The third-century Chinese chronicle ""Wei zhi"" (Record of Wei) is responsible for Japan's most enduring ancient mystery. This early history tells of a group of islands off the China coast that were dominated by a female shaman named Himiko. Himiko ruled for more than half a century as head of the largest chiefdom, traditionally known as Yamatai, until her death in 248. Yet no such person appears in the old Japanese literature. Who was Himiko and where was the Yamatai she governed? In this, the most comprehensive treatment in English to date, a senior scholar of early Japan turns to three sources - historical, archaeological, and mythological - to provide a multifaceted study of Himiko and ancient Japanese society.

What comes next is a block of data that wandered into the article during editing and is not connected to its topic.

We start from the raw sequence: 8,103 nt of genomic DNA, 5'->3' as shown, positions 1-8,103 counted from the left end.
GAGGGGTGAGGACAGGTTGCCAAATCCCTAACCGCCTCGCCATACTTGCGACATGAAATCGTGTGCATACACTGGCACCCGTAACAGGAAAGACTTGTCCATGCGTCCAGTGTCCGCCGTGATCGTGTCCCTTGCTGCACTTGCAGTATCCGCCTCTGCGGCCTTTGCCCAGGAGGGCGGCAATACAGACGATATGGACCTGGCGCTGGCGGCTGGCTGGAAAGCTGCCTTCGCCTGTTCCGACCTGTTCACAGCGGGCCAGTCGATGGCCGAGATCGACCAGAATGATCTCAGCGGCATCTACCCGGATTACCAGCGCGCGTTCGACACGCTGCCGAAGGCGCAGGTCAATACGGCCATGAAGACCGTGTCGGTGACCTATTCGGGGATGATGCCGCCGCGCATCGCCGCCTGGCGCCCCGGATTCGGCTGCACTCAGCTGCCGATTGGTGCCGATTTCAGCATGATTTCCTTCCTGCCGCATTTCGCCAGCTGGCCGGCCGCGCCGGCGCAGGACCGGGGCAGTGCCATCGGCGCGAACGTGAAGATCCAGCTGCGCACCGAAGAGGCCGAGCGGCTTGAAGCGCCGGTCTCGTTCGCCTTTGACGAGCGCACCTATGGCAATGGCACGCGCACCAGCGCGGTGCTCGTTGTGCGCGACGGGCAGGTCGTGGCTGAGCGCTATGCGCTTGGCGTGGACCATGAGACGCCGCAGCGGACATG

Die Inhaltsangabe kann sich auf eine andere Ausgabe dieses Titels beziehen.
Given the author's long and distinguished career in the archaeological study of Japan, a retrospective summary of the archaeology alone is a significant event. Add to this his very thorough examination of textual sources, and the result is a truly unique, multifaceted study of ancient Japanese society. - Walter Edwards, Tenri University ""Using a balanced combination of archaeology and historical texts, Professor Kidder gives a marvelously rich portrait of life in Yayoi Japan."" - Mark Hudson, University of TsukubaAbout the Author:
J. Edward Kidder, Jr., is emeritus professor of Japanese at International Christian University, Tokyo.
„Über diesen Titel“ kann sich auf eine andere Ausgabe dieses Titels beziehen.